Estes Park, Colorado: Our ultimate vacation, the one we judge all others by. Normally our trips are on the shorter side — four or five days max — but for this sojourn to the Rocky Mountains in Colorado, we took a full week. We traveled with Suzanne and her family and then met my husband’s brother and his wife and young son (they are lucky enough to live in the Denver area) there. I have so many wonderful memories from that trip — getting caught in a thunderstorm atop the Rocky Mountains; a stumbled upon, amazing meal in a French restaurant on Bastille Day; watching my kids catch their first fish in a stocked pond — I could write pages upon pages of our wonderful time and still have more to add. A perfect mix of relaxation and activity, made even more amazing that we got to spend it with our dear friends and family, we are constantly promising ourselves we will go back soon.

Cruise to Canada: A few years ago, before our third child came along, we took a cruise to two different ports in Canada with our two school-age children and my parents. We had a ball. While we grown-ups enjoyed the scenery, the expeditions and the country and just being on vacation, I don’t think the kids even cared where we were going. They embraced cruise ship life like seasoned travelers, running from buffet to buffet; going for dips in the hot tub (even though we went in late June/early July it was too cold for the pool); dancing till the wee hours of the morning to the various bands on board and laying out on lounge chairs, sipping their mocktails. They cried — sobbed — when it was time to leave, begging us to stay on board just a bit longer. And whenever we start talking about where we’d like to go on our next trip, I swear they both start humming the theme to “The Love Boat.”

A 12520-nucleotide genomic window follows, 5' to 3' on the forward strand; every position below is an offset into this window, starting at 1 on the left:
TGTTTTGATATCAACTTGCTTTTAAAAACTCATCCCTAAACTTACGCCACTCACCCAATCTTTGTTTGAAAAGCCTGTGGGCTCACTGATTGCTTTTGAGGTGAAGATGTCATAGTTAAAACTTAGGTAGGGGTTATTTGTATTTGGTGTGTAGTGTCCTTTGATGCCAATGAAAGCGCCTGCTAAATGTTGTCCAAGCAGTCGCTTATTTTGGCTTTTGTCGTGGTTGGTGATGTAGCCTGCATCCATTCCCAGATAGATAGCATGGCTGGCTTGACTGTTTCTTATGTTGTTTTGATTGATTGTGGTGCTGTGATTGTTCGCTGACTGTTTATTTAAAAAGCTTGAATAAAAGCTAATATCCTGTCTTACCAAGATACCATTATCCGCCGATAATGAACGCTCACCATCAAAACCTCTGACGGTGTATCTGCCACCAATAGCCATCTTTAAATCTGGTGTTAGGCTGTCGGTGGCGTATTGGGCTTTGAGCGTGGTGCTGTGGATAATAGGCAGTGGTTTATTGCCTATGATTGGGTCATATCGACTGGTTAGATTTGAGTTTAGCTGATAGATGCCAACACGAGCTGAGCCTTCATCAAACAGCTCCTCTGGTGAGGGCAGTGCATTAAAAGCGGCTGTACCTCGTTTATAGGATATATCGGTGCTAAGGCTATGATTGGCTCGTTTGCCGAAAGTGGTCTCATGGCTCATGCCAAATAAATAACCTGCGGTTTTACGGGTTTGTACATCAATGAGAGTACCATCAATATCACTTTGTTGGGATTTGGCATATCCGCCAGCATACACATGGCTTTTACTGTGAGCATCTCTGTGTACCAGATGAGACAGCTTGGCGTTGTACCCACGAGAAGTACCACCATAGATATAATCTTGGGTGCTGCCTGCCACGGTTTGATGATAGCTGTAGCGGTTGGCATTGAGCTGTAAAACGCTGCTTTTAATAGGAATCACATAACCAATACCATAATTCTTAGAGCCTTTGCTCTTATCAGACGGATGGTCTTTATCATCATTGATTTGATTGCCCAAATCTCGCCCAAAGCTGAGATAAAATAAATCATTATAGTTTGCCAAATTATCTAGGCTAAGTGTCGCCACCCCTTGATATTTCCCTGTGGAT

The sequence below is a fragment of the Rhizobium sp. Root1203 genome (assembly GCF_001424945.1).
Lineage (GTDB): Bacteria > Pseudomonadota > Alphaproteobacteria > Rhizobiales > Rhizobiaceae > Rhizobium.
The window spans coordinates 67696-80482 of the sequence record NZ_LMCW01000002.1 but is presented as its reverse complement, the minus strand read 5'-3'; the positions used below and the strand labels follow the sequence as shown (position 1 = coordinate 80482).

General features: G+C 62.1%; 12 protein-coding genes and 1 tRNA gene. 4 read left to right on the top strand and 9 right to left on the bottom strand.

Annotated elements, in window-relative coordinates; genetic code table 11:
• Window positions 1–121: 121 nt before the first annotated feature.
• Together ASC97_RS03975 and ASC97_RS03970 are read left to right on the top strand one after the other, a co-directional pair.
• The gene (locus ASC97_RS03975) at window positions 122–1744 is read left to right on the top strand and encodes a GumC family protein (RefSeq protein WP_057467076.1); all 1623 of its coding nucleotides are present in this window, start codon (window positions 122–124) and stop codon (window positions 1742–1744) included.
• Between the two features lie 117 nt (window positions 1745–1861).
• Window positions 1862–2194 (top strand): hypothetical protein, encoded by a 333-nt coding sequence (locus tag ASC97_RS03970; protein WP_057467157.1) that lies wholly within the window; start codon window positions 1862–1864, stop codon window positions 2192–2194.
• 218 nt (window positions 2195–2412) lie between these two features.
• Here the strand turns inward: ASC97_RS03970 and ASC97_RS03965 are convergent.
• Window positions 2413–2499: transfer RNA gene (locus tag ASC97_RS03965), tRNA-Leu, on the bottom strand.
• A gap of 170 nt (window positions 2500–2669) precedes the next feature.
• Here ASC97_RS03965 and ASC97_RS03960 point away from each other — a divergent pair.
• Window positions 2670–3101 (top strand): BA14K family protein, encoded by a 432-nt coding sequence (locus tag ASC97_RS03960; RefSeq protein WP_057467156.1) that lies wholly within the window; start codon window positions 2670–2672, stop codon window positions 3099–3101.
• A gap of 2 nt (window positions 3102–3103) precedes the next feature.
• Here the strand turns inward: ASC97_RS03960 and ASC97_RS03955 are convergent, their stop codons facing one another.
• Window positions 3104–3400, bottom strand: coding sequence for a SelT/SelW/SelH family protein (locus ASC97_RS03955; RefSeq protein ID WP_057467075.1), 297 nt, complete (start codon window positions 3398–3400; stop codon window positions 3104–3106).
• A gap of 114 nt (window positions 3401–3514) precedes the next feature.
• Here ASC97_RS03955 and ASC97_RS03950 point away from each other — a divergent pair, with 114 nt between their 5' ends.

Niagra Falls, New York: One of the more visually-stunning trips we have ever been on, Niagra Falls was also incredibly family friendly. We were lucky enough to have a hotel room that overlooked the falls, so we spent plenty of time just gazing out of our window. We went in April so unfortunately, many things were closed, but we made the most of what was open, going on countless hikes near and around the falls and just wandering through the town. I wasn’t sure if our kids would be old enough to grasp the magnitude of what they were seeing, but one “WHOA!” out of my son and I knew they were able to appreciate it as much as I did.

San Diego, California: Sandwiched in between a first trip to Disneyland and a few days in Los Angeles, the time we spent in San Diego this past fall was nothing short of perfect. The glorious weather was the ultimate backdrop for splashing in the Pacific, exploring the enormous San Diego Zoo, and eating at sidewalk tacquerias for dinner. We drove the length of Coronado and saw everything from naval ships to birds of paradise in the Hotel del Coronado gardens. Even the kelp on the beach intrigued my son. It was also the first trip to be seared into my daughter’s permanent memory and to hear her talk about it months later, she just might always equate vacation with California.